A lengthy NFL career took Ben Leber all across the country. While piling up 498 tackles, 24 sacks and five interceptions over 10 seasons with the San Diego Chargers, Minnesota Vikings and St. Louis Rams, he got to experience every aspect of the professional game and its lifestyle.
It was a fun ride for Leber, who announced his retirement two years ago. But he doesn’t miss it as much as you might expect.
To Leber, retirement is just a word. He stays busy and remains close to the game he loves as a commentator. On Saturdays, he travels to a college football game and provides color for Fox Sports. On Sundays, he returns to his Minneapolis home and co-hosts a radio show after each Vikings game. He’s still adjusting to the other side of the microphone, but he is having fun. Perhaps the best thing about his new job is it takes him places the NFL could not — such as Kansas State.
On Saturday, Leber will return to his alma mater for his first regular-season game since the end of his college career in 2001. His main focus will be commentary on an 11 a.m. kickoff between No. 25 K-State and Texas-El Paso, but the former standout linebacker under Bill Snyder is also looking forward to seeing familiar faces.
“I made it back once for a spring game, but before that I hadn’t been back in a number of years,” Leber said. “As a NFL player you are busy during the season. I could never make it back or attend a game. The schedule never worked out. When we had a bye week, K-State was playing somewhere else. It will be fun to be back, to be around the complex and to see some old coaches and people I know. But it will be a better question for Sunday after all this takes place, because it has been so long. I honestly don’t know what to expect.”
Leber likely will be welcomed with open arms. K-State fans began sending him positive notes on Twitter minutes after Fox Sports announced its broadcasting team for the game.
Snyder spoke highly of Leber during his weekly news conference, describing him as a model defender.
“Ben knew how to get himself into the right spot. He was very reliable, dependable and disciplined,” Snyder said. “He was not necessarily flashy, he was just a guy that got to where he needed to be. ... Plus, he is an excellent young man. I admired how he handled himself both on and off the field.”
Leber was part of a memorable time for K-State football. The Wildcats won 50 games during his five years (1997-2001).
Funny thing is, he remembers liking Colorado out of high school in Vermillion, S.D. He loved the Buffaloes and their game-day atmosphere, but driving to Boulder was expensive. When K-State and Colorado both invited him to a junior camp, he accepted an invitation from the Wildcats because the drive was more affordable.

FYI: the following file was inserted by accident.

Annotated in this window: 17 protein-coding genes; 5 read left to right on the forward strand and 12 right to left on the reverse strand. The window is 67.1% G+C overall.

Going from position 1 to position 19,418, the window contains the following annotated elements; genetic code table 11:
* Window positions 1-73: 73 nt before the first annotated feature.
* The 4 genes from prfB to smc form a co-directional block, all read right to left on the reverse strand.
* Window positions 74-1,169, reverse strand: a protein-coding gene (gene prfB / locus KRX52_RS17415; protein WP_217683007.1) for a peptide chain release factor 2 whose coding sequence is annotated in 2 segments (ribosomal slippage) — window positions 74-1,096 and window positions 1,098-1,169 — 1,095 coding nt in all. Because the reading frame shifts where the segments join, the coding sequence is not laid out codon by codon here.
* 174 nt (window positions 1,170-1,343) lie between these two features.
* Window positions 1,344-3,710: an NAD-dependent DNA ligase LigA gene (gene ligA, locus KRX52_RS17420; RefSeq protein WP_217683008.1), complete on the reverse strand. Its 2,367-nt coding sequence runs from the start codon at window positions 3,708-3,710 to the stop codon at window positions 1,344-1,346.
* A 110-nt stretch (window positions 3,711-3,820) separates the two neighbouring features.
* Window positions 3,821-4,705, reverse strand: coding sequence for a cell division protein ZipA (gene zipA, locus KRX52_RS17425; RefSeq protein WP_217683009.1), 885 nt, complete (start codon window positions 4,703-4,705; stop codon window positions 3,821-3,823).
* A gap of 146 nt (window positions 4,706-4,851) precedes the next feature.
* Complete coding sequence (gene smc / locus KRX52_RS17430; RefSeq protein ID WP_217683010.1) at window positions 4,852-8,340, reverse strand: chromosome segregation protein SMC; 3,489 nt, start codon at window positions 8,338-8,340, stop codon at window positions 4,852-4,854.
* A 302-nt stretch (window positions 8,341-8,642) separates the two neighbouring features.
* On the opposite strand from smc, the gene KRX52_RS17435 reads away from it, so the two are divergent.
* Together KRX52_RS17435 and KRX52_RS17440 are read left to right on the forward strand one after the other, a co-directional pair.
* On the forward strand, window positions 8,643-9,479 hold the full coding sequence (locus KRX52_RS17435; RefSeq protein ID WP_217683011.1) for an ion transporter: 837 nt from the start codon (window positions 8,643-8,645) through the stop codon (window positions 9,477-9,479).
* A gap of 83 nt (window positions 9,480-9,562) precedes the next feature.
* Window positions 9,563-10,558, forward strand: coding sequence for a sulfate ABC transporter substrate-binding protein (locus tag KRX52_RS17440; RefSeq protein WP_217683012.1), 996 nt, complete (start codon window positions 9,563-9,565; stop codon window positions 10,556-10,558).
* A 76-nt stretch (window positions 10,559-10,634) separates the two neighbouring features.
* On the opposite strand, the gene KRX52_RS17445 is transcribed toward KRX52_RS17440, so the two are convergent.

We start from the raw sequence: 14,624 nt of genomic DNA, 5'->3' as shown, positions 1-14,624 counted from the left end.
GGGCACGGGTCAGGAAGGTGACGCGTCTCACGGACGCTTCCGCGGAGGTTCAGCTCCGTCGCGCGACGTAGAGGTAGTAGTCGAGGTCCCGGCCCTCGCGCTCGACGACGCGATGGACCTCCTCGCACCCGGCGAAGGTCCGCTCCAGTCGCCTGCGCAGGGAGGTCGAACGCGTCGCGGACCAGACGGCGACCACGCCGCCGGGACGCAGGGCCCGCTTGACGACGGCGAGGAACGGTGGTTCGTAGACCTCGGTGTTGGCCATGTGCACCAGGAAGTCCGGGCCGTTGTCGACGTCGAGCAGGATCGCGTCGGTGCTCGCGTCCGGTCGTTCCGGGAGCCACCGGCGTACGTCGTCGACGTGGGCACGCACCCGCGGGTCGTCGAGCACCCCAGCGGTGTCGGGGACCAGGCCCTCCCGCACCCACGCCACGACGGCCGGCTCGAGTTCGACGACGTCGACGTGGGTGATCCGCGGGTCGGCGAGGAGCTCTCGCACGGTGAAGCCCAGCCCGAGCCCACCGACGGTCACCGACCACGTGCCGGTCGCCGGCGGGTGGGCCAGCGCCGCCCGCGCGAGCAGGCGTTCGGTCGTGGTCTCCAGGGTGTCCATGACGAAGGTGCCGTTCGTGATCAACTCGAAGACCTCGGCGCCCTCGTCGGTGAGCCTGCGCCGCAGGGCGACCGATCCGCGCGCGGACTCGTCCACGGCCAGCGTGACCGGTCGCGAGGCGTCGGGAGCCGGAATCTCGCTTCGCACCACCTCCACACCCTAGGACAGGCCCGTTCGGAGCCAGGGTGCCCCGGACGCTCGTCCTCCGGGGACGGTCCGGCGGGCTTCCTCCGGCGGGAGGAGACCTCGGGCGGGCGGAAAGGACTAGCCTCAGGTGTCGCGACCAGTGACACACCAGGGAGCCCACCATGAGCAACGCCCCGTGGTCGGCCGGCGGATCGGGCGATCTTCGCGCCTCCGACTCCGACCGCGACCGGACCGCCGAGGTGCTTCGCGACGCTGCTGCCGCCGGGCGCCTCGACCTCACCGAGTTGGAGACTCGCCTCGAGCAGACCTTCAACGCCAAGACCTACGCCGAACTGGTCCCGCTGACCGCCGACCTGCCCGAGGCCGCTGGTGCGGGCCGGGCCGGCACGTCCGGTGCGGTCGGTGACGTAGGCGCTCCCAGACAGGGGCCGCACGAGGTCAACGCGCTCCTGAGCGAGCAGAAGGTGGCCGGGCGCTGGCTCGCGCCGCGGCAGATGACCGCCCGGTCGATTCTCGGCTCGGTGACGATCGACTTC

“It was a perfect mixture of finances and timing,” Leber said. “My family couldn’t afford the Colorado camp, so I went down to Kansas State and gave as much effort as I could. Then I got an offer from (then linebackers coach) Brent Venables. That was it. I made the decision to go to K-State.”
Ask Leber what he remembers most about his time as a K-State player, and he points to bowl victories. Counting his redshirt year, Leber was part of three postseason wins — the 1997 Fiesta Bowl, the 1999 Holiday Bowl and the 2001 Cotton Bowl. He also points out the 11-0 start and the No. 1 ranking in the USA Today coaches poll that accompanied it in 1998.
“We were minutes away from the national championship game,” Leber said. “For a young guy tasting success on that level, that fueled my passion to get better each day and really fulfill my dreams.”
Leber did, going on to make 216 tackles for the Wildcats. The Chargers selected him in the third round of the 2002 NFL Draft. He lasted four years in San Diego and then signed with the Vikings as a free agent. After five years in Minnesota, he ended his NFL career with a lone season with the Rams.
Few players last a decade in the NFL. Leber beat the odds with his versatility. He played both outside linebacker and middle linebacker at K-State. In the NFL, he dabbled at both positions and also rushed the passer out of 3-4 formations.
“That is the main thing I preach to players now,” Leber said. “Don’t pigeon-hole yourself into one position. Learn to play other positions, because you never know when you may be called upon to play a new role. ... I wasn’t great at any one of those things, but I was good at all of them. I made it hard for coaches to take me off the field. That is pretty much what kept me around.”
He hopes to find similar success as a commentator. His passion will help. He treats each game like he is still a linebacker, studying video and seeking out information that will give him an edge. When asked to provide a prediction for Saturday’s game, he declined, citing neutrality. But he rattles off keys to the game like a seasoned pro.
Leber takes his current job as seriously as his old one.
“I approach every week like a player,” Leber said. “You build up to the game a little bit each day. Then Saturday arrives and you call the game. On Monday, you start all over.”
UTEP at No. 25 Kansas State
WHEN: 11 a.m. Saturday
WHERE: Bill Snyder Family Stadium, Manhattan, Kan.
TV: Fox Sports KC
Other story lines
RETURN OF THE RUN: K-State manage 40 rushing yards against Auburn. Players have said rebounding with a better effort this week is a must. UTEP is the team to get right against on the ground. It allowed 410 rushing yards to New Mexico and 226 rushing yards to Texas Tech.
ENCORE: Dakorey Johnson and Travis Green both had strong showings while starting for the first time against Auburn. It will be interesting to see what the linebacker and safety, respectively, can do for an encore against UTEP.
ALL ABOUT JONES: UTEP might not have the overall talent to match K-State, but running back Aaron Jones could start for just about any team. He is the nation’s second-leading rusher with 549 yards through three games.